My older brother is talking to me on the phone. He's out on his patio in the sweet Arizona air. I am in the back room of the lodge chain smoking and trying to ignore my drunk friends who come waggling in screaming, "WHO ARE YOU ON THE PHONE WITH!?!?"
He's talking about my stint in Pittsburgh ten years ago. When I wanted to toss a hanky to my small town and hit the big time, big city. A few days before graduating high school, when my honors English teacher asked who was leaving the state, I shot my hand up into the air with pride. I'd blown off ACT's and SAT's with no plans to attend any college - but was accepted to the Art Institute of Pittsburgh for what was supposed to be an "awesome" film program. Four months, a deep depression and a Video Production teacher who everyone mistook for the janitor, later and I was home.
Oren tells me to bury it. It was a bad experience and I've grown so much since then, venturing out to a different city at a different time would not be the same.
I know he's right. In a way. The bad parts should be buried. Walking a mile and a half to and from class on my own, in the dark hours of morning and the late hours of night. Being warned after a stabbing took place in the building across from ours. The depression that reared its ugly head, kept me in my room and out of class. The falling out with my father. It should be more than buried. It should be tossed into a fire and turned to ash.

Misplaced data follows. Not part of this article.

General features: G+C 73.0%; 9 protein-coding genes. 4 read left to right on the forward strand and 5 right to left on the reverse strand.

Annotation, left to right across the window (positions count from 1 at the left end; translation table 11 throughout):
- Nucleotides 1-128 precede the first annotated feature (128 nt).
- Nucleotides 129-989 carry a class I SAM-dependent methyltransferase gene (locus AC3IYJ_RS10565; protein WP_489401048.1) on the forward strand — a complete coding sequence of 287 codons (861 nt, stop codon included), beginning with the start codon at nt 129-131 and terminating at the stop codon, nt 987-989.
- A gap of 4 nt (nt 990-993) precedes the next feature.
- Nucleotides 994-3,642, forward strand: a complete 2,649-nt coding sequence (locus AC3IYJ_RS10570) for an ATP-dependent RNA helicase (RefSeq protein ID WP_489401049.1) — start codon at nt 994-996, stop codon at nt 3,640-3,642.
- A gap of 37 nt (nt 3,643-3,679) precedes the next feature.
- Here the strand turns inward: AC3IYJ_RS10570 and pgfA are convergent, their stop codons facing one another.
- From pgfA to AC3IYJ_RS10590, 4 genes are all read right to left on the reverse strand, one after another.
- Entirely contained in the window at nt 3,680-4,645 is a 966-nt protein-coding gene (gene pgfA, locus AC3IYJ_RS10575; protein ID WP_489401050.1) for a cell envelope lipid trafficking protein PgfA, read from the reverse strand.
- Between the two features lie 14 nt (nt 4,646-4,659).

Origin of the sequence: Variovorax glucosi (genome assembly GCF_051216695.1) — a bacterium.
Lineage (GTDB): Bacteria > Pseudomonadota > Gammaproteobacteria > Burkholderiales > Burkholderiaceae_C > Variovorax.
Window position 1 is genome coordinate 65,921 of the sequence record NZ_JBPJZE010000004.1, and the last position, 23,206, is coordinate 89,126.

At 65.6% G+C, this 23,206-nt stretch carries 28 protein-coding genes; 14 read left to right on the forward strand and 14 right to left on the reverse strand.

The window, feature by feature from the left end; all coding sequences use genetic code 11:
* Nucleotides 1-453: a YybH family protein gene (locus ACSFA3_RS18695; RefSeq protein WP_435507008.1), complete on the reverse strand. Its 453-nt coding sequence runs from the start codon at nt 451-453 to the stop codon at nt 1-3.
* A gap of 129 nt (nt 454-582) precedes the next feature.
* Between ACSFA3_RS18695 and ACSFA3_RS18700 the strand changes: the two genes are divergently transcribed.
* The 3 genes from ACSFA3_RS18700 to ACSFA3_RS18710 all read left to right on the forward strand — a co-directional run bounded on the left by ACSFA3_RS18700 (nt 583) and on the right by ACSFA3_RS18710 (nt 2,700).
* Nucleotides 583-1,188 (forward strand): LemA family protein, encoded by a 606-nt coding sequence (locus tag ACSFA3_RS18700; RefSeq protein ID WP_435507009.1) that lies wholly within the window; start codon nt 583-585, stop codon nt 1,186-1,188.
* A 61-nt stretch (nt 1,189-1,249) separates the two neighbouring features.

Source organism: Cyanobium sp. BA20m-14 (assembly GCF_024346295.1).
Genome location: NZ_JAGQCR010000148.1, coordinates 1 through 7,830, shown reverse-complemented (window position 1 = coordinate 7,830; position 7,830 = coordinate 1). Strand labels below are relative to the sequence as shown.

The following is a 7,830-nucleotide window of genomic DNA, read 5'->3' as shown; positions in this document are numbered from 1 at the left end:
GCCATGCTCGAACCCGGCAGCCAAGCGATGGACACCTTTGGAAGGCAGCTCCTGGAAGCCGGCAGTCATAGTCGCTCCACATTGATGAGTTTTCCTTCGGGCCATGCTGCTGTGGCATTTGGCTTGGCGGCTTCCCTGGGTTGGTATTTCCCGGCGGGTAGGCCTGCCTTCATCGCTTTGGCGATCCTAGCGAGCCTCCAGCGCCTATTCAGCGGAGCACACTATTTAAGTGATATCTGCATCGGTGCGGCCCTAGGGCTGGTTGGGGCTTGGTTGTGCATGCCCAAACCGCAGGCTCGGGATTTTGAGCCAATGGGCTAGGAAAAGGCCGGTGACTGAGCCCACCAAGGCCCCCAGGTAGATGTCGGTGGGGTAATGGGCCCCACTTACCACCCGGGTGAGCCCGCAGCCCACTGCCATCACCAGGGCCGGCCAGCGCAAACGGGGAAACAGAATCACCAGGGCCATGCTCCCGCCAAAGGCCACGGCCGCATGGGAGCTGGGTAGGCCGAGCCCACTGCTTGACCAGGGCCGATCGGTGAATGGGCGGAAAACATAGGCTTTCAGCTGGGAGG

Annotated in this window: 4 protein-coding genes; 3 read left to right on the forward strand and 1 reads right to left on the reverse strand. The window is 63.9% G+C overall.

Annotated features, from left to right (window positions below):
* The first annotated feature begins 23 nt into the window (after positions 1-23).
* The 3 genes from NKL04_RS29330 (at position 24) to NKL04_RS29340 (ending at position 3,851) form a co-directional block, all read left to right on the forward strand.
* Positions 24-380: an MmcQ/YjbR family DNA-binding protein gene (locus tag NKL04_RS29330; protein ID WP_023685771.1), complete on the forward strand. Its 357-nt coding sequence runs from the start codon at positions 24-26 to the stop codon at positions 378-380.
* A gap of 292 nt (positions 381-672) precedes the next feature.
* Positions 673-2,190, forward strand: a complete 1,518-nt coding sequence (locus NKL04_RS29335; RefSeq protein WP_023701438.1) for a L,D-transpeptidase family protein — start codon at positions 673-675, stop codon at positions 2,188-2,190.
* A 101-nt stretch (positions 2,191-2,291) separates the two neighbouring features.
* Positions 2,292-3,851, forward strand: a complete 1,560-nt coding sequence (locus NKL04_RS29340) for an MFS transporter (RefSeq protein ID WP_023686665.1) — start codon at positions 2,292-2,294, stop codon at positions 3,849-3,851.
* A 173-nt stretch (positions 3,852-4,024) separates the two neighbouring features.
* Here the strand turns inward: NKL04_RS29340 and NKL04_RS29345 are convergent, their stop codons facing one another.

But there's another aspect to the 'Burgh era that I don't want to bury. States away from home, family and friends, in the middle of bad state of crap - I began to write. Really write. I started a novel, that I've still never finished - but it didn't matter. Writing was enough. I guess that's how it is with anything you're meant to do.
I'm thinking about all that tonight, as I read an interview with my favorite author, Alice Hoffman. When I started, I didn't worry about what people really thought of anything I wrote. I never showed anything to anyone. Never spoke about it. If anyone asked me what I was working on my answer was simply, "I can't talk about it before it's done."
Eventually none of it ever got done. Wondering what people might say got the best of me.
I'm at Rachel's house today and I'm crying. It's been a long week and I'm tired and worn out. I ask her why I'm still here and not moving anywhere and she tells me I have an attachment. She's right. She tells me things will happen when they're supposed to. And she's right. I'm not quite as depressed as it may sound - just more in a lot of thought.
Reading the interview, I start thinking about writing again. Furiously, like I used to. Pushing out the "what ifs" and the "what abouts". Hoffman says it took her a long time to tell people she was a writer and the feeling feels familiar. Writing is to "be alone in a room". And I miss that comfort. When the writing came first. The time alone in a room. At a big dark wood table at Barnes & Noble. Getting there in the early afternoon and scribbling away until I'd look up and see that night had fallen.
To my list of resolutions this year, giving up lazy and getting back to my work out, giving up junk and getting back to my nutritional habits...getting back to myself - I long to get back to writing.
But I'll probably keep smoking... Mustn't bury all my sweet vices - all at once.